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A defect in tryptophan catabolism impairs tolerance in nonobese diabetic mice.

Grohmann U, Fallarino F, Bianchi R, Orabona C, Vacca C, Fioretti MC, Puccetti P - J. Exp. Med. (2003)

Bottom Line: Prediabetes and diabetes in NOD mice have been targeted with different outcomes by a variety of immunotherapies, including interferon (IFN)-gamma.This cytokine may be instrumental in specific forms of tolerance by virtue of its ability to activate immunosuppressive tryptophan catabolism.This effect is associated with impaired tryptophan catabolism, is related to transient blockade of the Stat1 pathway of intracellular signaling by IFN-gamma, and is caused by peroxynitrite production.

View Article: PubMed Central - PubMed

Affiliation: Department of Experimental Medicine, University of Perugia, 06126 Perugia, Italy. ugrohmann@tin.it

ABSTRACT
The predisposition of nonobese diabetic (NOD) mice to develop autoimmunity reflects deficiencies in both peripheral and central tolerance. Several defects have been described in these mice, among which aberrant antigen-presenting cell function and peroxynitrite formation. Prediabetes and diabetes in NOD mice have been targeted with different outcomes by a variety of immunotherapies, including interferon (IFN)-gamma. This cytokine may be instrumental in specific forms of tolerance by virtue of its ability to activate immunosuppressive tryptophan catabolism. Here, we provide evidence that IFN-gamma fails to induce tolerizing properties in dendritic cells from highly susceptible female mice early in prediabetes. This effect is associated with impaired tryptophan catabolism, is related to transient blockade of the Stat1 pathway of intracellular signaling by IFN-gamma, and is caused by peroxynitrite production. However, the use of a peroxynitrite inhibitor can rescue tryptophan catabolism and tolerance in those mice. This is the first report of an experimental autoimmune disease in which defective tolerance is causally linked to impaired tryptophan catabolism.

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Ability of GED to rescue the tolerizing properties of CD8+ DCs from early prediabetic NOD female mice. Combinations of CD8− and CD8+ DCs were loaded with NRP-A7 and injected into recipient mice to be assayed at 2 wk for skin test reactivity to the eliciting peptide. CD8− DCs were used as such or after activation with IL-12, whereas CD8+ DCs were exposed to IFN-γ. Groups of CD8+ DCs were coexposed in vitro to 1-MT and/or GED before peptide loading. (*) P < 0.001, experimental versus control footpads. One experiment is reported representative of three.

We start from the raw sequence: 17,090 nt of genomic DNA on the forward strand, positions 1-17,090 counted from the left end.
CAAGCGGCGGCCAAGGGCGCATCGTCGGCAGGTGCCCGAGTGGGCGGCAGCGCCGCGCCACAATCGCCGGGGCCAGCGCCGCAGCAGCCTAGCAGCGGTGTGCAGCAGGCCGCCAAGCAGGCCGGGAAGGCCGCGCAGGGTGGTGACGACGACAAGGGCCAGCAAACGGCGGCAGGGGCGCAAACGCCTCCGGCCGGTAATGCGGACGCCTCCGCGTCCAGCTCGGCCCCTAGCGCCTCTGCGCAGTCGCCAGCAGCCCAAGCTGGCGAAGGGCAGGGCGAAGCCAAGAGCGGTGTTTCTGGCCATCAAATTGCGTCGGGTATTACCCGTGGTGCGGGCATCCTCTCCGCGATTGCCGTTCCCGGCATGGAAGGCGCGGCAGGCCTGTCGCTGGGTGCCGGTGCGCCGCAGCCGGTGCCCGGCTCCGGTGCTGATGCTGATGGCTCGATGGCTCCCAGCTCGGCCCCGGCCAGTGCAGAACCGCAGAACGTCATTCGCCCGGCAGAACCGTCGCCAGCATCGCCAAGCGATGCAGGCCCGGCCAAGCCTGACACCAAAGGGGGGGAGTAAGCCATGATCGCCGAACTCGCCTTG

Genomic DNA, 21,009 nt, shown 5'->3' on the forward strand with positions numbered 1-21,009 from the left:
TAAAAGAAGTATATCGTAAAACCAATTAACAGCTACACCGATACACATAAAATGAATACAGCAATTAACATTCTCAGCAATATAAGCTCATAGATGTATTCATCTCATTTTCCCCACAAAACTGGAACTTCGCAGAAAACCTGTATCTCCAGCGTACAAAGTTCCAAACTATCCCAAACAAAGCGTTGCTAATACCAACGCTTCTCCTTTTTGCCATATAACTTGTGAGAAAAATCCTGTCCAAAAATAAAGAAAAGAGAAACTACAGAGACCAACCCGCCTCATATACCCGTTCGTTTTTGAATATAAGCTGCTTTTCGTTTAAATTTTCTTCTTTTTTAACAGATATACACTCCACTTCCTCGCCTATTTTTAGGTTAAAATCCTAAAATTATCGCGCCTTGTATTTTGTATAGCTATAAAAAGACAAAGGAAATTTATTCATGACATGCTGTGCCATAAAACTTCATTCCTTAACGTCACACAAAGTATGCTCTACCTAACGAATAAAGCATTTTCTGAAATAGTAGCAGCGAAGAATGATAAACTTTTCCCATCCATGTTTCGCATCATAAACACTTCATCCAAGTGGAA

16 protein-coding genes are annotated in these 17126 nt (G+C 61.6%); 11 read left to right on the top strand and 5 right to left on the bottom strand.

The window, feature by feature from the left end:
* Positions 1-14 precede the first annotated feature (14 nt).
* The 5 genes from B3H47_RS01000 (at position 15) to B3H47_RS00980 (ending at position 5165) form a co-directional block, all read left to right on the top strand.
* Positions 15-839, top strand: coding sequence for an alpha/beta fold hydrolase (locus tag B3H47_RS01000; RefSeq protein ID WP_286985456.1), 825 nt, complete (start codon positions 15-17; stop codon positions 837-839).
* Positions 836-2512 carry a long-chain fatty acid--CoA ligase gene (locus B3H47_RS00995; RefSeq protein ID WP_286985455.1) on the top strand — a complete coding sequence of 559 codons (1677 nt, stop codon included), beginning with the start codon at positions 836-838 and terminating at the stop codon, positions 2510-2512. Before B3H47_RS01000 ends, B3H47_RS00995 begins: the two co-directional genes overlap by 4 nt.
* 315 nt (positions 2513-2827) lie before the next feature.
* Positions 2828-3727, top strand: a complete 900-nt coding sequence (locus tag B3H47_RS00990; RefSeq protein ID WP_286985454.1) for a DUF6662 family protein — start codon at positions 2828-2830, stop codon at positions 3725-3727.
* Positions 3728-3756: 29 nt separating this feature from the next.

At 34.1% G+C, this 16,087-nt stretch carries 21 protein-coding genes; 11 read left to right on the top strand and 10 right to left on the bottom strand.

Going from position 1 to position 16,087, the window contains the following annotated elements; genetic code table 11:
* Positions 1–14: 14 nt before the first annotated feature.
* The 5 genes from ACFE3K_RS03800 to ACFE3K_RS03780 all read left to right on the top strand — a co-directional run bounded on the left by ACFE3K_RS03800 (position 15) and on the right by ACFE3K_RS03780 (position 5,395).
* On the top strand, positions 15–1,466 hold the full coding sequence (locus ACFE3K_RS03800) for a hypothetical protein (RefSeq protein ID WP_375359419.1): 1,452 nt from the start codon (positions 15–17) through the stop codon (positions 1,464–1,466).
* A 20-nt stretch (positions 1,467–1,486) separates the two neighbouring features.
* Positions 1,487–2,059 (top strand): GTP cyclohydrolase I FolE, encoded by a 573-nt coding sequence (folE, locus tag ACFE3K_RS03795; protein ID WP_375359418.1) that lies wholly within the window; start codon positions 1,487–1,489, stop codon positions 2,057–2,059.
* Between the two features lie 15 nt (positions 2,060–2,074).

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fig5: Ability of GED to rescue the tolerizing properties of CD8+ DCs from early prediabetic NOD female mice. Combinations of CD8− and CD8+ DCs were loaded with NRP-A7 and injected into recipient mice to be assayed at 2 wk for skin test reactivity to the eliciting peptide. CD8− DCs were used as such or after activation with IL-12, whereas CD8+ DCs were exposed to IFN-γ. Groups of CD8+ DCs were coexposed in vitro to 1-MT and/or GED before peptide loading. (*) P < 0.001, experimental versus control footpads. One experiment is reported representative of three.

Mentions: Because of the ability of GED to restore IFN-γ responsiveness in vitro in CD8+ DCs from 4-wk-old NOD female mice, we wanted to investigate the effect of GED on the in vivo ability of the latter cells to modulate priming to NRP-A7 by CD8− DCs. We adopted an experimental model analogous to that of Fig. 1, in which a combination of CD8− and CD8+ DCs was injected into NOD mice to be assayed at 2 wk for skin test reactivity to the eliciting peptide. DCs from 4-wk-old NOD female mice were fractionated, treated with cytokines, loaded with the peptide, and injected into recipient hosts. IL-12 was used to enhance the priming ability of CD8− DCs and IFN-γ to induce tolerizing properties in CD8+ DCs, as illustrated above. Groups of CD8+ DCs were coexposed to 1-MT and/or GED during IFN-γ activation. As expected, IFN-γ treatment alone of CD8+ DCs did not enable these cells to prevent host priming to NRP-A7 (Fig. 5). However, the copresence of GED during IFN-γ activation rescued the ability of CD8+ DCs to suppress priming. The inhibitory effect was dependent on tryptophan catabolism as it was negated by the addition of 1-MT to IFN-γ and GED. These data demonstrate a role for peroxynitrite inhibition of tryptophan catabolism in the poor tolerogenic ability of DCs from NOD female mice in early prediabetes.